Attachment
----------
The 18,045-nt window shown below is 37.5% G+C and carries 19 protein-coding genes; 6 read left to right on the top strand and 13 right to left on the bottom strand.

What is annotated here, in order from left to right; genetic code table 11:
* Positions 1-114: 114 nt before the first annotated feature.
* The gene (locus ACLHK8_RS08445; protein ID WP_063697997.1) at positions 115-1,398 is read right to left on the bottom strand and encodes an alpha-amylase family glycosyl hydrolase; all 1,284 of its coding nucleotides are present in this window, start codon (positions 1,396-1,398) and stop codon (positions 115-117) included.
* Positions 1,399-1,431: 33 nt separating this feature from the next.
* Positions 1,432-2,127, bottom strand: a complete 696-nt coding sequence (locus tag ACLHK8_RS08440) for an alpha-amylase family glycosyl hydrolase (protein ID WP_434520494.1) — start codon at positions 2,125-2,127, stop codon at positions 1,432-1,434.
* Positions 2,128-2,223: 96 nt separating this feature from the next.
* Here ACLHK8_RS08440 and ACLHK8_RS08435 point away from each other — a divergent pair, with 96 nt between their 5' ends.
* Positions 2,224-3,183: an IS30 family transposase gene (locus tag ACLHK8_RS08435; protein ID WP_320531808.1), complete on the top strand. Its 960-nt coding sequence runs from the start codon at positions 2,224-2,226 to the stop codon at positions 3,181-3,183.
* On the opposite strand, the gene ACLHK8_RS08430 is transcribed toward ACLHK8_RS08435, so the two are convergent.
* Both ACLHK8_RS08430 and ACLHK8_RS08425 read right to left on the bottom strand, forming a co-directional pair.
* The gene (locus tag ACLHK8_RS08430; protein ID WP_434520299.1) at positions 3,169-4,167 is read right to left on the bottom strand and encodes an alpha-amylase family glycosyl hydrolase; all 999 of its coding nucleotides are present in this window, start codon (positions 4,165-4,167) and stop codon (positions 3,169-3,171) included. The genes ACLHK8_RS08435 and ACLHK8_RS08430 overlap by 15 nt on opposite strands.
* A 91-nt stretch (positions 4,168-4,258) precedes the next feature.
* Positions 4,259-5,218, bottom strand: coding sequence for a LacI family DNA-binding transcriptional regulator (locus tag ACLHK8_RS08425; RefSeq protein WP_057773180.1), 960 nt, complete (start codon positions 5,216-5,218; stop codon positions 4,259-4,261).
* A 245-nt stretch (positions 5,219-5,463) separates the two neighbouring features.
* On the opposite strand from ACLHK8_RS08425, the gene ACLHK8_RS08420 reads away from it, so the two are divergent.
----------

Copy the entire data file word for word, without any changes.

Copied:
The 18,045-nt window shown below is 37.5% G+C and carries 19 protein-coding genes; 6 read left to right on the top strand and 13 right to left on the bottom strand.

What is annotated here, in order from left to right; genetic code table 11:
* Positions 1-114: 114 nt before the first annotated feature.
* The gene (locus ACLHK8_RS08445; protein ID WP_063697997.1) at positions 115-1,398 is read right to left on the bottom strand and encodes an alpha-amylase family glycosyl hydrolase; all 1,284 of its coding nucleotides are present in this window, start codon (positions 1,396-1,398) and stop codon (positions 115-117) included.
* Positions 1,399-1,431: 33 nt separating this feature from the next.
* Positions 1,432-2,127, bottom strand: a complete 696-nt coding sequence (locus tag ACLHK8_RS08440) for an alpha-amylase family glycosyl hydrolase (protein ID WP_434520494.1) — start codon at positions 2,125-2,127, stop codon at positions 1,432-1,434.
* Positions 2,128-2,223: 96 nt separating this feature from the next.
* Here ACLHK8_RS08440 and ACLHK8_RS08435 point away from each other — a divergent pair, with 96 nt between their 5' ends.
* Positions 2,224-3,183: an IS30 family transposase gene (locus tag ACLHK8_RS08435; protein ID WP_320531808.1), complete on the top strand. Its 960-nt coding sequence runs from the start codon at positions 2,224-2,226 to the stop codon at positions 3,181-3,183.
* On the opposite strand, the gene ACLHK8_RS08430 is transcribed toward ACLHK8_RS08435, so the two are convergent.
* Both ACLHK8_RS08430 and ACLHK8_RS08425 read right to left on the bottom strand, forming a co-directional pair.
* The gene (locus tag ACLHK8_RS08430; protein ID WP_434520299.1) at positions 3,169-4,167 is read right to left on the bottom strand and encodes an alpha-amylase family glycosyl hydrolase; all 999 of its coding nucleotides are present in this window, start codon (positions 4,165-4,167) and stop codon (positions 3,169-3,171) included. The genes ACLHK8_RS08435 and ACLHK8_RS08430 overlap by 15 nt on opposite strands.
* A 91-nt stretch (positions 4,168-4,258) precedes the next feature.
* Positions 4,259-5,218, bottom strand: coding sequence for a LacI family DNA-binding transcriptional regulator (locus tag ACLHK8_RS08425; RefSeq protein WP_057773180.1), 960 nt, complete (start codon positions 5,216-5,218; stop codon positions 4,259-4,261).
* A 245-nt stretch (positions 5,219-5,463) separates the two neighbouring features.
* On the opposite strand from ACLHK8_RS08425, the gene ACLHK8_RS08420 reads away from it, so the two are divergent.